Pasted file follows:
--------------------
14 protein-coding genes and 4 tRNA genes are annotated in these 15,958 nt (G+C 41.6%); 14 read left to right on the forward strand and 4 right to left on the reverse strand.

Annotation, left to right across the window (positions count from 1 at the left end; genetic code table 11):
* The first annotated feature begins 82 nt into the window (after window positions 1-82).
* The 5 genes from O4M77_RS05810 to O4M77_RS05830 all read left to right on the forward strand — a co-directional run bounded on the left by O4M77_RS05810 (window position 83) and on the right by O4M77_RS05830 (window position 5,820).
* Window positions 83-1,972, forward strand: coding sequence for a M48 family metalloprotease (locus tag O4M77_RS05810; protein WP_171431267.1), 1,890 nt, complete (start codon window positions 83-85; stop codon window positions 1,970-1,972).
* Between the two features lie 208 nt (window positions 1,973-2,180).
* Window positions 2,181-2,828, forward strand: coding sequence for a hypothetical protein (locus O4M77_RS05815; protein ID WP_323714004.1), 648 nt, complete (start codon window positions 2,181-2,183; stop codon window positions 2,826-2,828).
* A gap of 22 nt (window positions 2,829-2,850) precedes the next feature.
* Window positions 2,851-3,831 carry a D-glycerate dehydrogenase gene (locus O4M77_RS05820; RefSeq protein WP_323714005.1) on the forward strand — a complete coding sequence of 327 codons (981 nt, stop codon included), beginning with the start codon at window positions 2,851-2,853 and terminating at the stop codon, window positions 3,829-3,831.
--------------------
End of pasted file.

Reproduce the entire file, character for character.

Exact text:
14 protein-coding genes and 4 tRNA genes are annotated in these 15,958 nt (G+C 41.6%); 14 read left to right on the forward strand and 4 right to left on the reverse strand.

Annotation, left to right across the window (positions count from 1 at the left end; genetic code table 11):
* The first annotated feature begins 82 nt into the window (after window positions 1-82).
* The 5 genes from O4M77_RS05810 to O4M77_RS05830 all read left to right on the forward strand — a co-directional run bounded on the left by O4M77_RS05810 (window position 83) and on the right by O4M77_RS05830 (window position 5,820).
* Window positions 83-1,972, forward strand: coding sequence for a M48 family metalloprotease (locus tag O4M77_RS05810; protein WP_171431267.1), 1,890 nt, complete (start codon window positions 83-85; stop codon window positions 1,970-1,972).
* Between the two features lie 208 nt (window positions 1,973-2,180).
* Window positions 2,181-2,828, forward strand: coding sequence for a hypothetical protein (locus O4M77_RS05815; protein ID WP_323714004.1), 648 nt, complete (start codon window positions 2,181-2,183; stop codon window positions 2,826-2,828).
* A gap of 22 nt (window positions 2,829-2,850) precedes the next feature.
* Window positions 2,851-3,831 carry a D-glycerate dehydrogenase gene (locus O4M77_RS05820; RefSeq protein WP_323714005.1) on the forward strand — a complete coding sequence of 327 codons (981 nt, stop codon included), beginning with the start codon at window positions 2,851-2,853 and terminating at the stop codon, window positions 3,829-3,831.